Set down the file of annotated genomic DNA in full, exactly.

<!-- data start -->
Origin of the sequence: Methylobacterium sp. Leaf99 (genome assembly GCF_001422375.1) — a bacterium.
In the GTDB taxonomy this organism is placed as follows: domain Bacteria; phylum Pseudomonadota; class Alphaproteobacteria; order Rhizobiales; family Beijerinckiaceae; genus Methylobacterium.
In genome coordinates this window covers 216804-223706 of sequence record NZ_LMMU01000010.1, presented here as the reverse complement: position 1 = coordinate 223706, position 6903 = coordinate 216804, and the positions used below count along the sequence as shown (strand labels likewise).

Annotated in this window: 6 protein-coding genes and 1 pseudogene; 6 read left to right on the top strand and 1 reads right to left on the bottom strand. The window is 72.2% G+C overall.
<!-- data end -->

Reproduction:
Origin of the sequence: Methylobacterium sp. Leaf99 (genome assembly GCF_001422375.1) — a bacterium.
In the GTDB taxonomy this organism is placed as follows: domain Bacteria; phylum Pseudomonadota; class Alphaproteobacteria; order Rhizobiales; family Beijerinckiaceae; genus Methylobacterium.
In genome coordinates this window covers 216804-223706 of sequence record NZ_LMMU01000010.1, presented here as the reverse complement: position 1 = coordinate 223706, position 6903 = coordinate 216804, and the positions used below count along the sequence as shown (strand labels likewise).

Annotated in this window: 6 protein-coding genes and 1 pseudogene; 6 read left to right on the top strand and 1 reads right to left on the bottom strand. The window is 72.2% G+C overall.